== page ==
Michael C. Fiore ’76


Citation for Michael C. Fiore, 2009 Common Good Award recipient.

"Michael C. Fiore of the Class of 1976, compassionate physician, tireless champion of those whose lives are enmeshed in the health consequences of tobacco use, you embody the spirit of science in service to the common good.

Born in Boston, Massachusetts, you graduated from Hyde Park High School and showed an early passion for learning, a determination, and the commitment to serve the common good.  A double major in biology and psychology and a magna cum laude graduate, you were editor of the Student Course and Teacher Evaluation Project, a member of the Student Council and the Student Judiciary Board, student representative to the Board of Trustees, a Surdna Undergraduate Research Fellow, and winner of the Copeland-Gross Biology Prize.

Following your graduation you embarked on an extraordinary career in the field of medicine, undertaking predoctoral work in pulmonary medicine and occupational health at the University of Perugia in Italy before earning your M.D. at Northwestern University in 1981.  After residency training in internal medicine at Boston City Hospital, you earned a master of public health degree at Harvard University in 1985.  A post at the U.S. Centers for Disease Control led to a preventive medicine residency in the United States Office on Smoking and Health.  U.S. Surgeon General C. Everett Koop recognized your energy, your passion, and your effectiveness, elisting [sic] you as co-author in the 1989 report of the Surgeon General on tobacco use and treatment.

As a professor at the University of Wisconsin-Madison Medical School you have taken on one of the greatest health challenges of our time--educating the healthcare community and the public about tobacco dependency, and developing strategies to help people stop smoking.  During the Persian Gulf Conflict in 1990-1991, as a major in the U.S. Army Reserves, you witnessed firsthand the subtle ways in which smoking moved from a stress-relieving habit to dependency.  In 1992 you founded the University of Wisconsin Center for Tobacco Research and Intervention, which has grown from a staff of five to one of more than seventy.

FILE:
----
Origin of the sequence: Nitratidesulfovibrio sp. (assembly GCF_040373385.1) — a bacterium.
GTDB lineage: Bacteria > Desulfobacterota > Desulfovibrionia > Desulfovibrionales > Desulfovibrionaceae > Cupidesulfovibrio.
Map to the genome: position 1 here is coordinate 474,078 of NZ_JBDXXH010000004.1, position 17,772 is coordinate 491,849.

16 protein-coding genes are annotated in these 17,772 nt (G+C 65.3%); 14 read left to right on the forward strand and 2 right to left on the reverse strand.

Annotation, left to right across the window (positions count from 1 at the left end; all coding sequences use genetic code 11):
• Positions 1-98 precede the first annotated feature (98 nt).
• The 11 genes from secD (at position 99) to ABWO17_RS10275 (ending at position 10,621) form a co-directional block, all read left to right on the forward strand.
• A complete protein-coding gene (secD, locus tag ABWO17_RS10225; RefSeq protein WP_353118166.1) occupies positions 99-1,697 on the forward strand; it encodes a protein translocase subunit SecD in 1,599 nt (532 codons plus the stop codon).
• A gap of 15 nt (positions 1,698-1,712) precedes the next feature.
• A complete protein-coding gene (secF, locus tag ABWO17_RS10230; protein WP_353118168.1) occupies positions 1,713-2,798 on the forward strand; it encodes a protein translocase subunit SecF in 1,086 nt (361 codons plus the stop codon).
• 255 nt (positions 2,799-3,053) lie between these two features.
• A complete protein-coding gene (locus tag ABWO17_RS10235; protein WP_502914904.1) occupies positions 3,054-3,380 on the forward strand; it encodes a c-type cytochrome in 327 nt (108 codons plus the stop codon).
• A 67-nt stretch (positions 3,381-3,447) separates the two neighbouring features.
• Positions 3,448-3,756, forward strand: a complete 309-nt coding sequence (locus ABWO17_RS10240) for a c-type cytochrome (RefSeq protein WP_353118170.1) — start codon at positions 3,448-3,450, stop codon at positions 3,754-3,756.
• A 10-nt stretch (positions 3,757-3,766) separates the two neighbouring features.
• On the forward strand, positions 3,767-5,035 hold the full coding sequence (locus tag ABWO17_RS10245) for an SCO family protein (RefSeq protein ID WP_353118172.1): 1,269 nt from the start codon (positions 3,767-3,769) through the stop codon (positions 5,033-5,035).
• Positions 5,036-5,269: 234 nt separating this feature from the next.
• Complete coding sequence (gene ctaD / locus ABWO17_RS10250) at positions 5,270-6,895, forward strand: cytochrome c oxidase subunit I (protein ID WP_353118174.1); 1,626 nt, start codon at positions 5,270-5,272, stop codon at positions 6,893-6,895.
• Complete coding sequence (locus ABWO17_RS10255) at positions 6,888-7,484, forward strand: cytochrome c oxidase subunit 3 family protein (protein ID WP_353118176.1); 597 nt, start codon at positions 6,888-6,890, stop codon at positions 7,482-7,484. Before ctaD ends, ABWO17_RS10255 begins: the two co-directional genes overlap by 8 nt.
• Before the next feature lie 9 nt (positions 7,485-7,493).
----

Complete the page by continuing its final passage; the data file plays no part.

You have become one of the foremost authorities in the world on the impact of tobacco on individuals, families, and public health.  You chaired the Smoking Cessation Clinical Practices Guideline in 1996, co-authored Reducing Tobacco Use--A Report of the Surgeon General, and chaired the panel that produced The United States Public Health Service Clinical Practice Guideline: Treating Tobacco Use and Dependence in 2000 and its update, Treating Tobacco Use and Dependence (2008).  Through your efforts, more than 70 percent of physicians now use smoking status as a vital sign that is monitored on patient charts and in office visits.  In 2003 you chaired a national action plan for tobacco cessation over a twenty-five-year period, a plan that could prevent three million premature deaths.

Your efforts have been recognized by your colleagues:  the U.S. Surgeon General's Certificate of Appreciation; the Champion of Women's Health Award from the Wisconsin Women's Health Foundation; the Innovators in Combating Substance Abuse Award from the Robert Wood Johnson Foundation; and the Doll/Wynder Award for Research in Epidemiology and Public Health, presented in Prague by the Society for Research on Nicotine and Tobacco.  Few people will save and transform as many lives as you have--and will--over the course of your career; it is a legacy that is both profound and inspirational.

We share in this special day with your family--your wife, Beth, and your son, Chris, a member of the Class of 2009--and your many friends within the Bowdoin community.  On behalf of the Board of Trustees I am proud to present to you the 2009 Common Good Award."

May 30, 2009